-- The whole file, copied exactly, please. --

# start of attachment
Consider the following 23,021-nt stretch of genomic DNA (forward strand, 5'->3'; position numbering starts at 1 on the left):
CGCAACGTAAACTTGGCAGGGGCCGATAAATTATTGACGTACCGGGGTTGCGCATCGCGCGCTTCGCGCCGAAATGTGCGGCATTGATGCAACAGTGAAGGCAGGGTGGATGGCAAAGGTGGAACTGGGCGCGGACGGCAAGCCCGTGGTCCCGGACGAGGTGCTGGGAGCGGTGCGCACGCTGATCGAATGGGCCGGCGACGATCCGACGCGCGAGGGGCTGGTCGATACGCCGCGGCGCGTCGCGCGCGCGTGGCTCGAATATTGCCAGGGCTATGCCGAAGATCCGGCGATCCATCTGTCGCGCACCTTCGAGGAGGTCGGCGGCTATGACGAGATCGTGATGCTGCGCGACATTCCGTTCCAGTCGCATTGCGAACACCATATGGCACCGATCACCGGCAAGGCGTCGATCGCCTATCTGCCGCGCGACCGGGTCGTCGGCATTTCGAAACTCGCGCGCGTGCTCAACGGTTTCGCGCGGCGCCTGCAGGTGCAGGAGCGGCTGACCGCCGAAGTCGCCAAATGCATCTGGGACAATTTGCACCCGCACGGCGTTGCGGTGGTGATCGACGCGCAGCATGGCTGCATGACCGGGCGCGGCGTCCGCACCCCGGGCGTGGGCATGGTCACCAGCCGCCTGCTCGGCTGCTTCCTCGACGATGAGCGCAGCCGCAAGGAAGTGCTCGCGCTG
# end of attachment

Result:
Consider the following 23,021-nt stretch of genomic DNA (forward strand, 5'->3'; position numbering starts at 1 on the left):
CGCAACGTAAACTTGGCAGGGGCCGATAAATTATTGACGTACCGGGGTTGCGCATCGCGCGCTTCGCGCCGAAATGTGCGGCATTGATGCAACAGTGAAGGCAGGGTGGATGGCAAAGGTGGAACTGGGCGCGGACGGCAAGCCCGTGGTCCCGGACGAGGTGCTGGGAGCGGTGCGCACGCTGATCGAATGGGCCGGCGACGATCCGACGCGCGAGGGGCTGGTCGATACGCCGCGGCGCGTCGCGCGCGCGTGGCTCGAATATTGCCAGGGCTATGCCGAAGATCCGGCGATCCATCTGTCGCGCACCTTCGAGGAGGTCGGCGGCTATGACGAGATCGTGATGCTGCGCGACATTCCGTTCCAGTCGCATTGCGAACACCATATGGCACCGATCACCGGCAAGGCGTCGATCGCCTATCTGCCGCGCGACCGGGTCGTCGGCATTTCGAAACTCGCGCGCGTGCTCAACGGTTTCGCGCGGCGCCTGCAGGTGCAGGAGCGGCTGACCGCCGAAGTCGCCAAATGCATCTGGGACAATTTGCACCCGCACGGCGTTGCGGTGGTGATCGACGCGCAGCATGGCTGCATGACCGGGCGCGGCGTCCGCACCCCGGGCGTGGGCATGGTCACCAGCCGCCTGCTCGGCTGCTTCCTCGACGATGAGCGCAGCCGCAAGGAAGTGCTCGCGCTG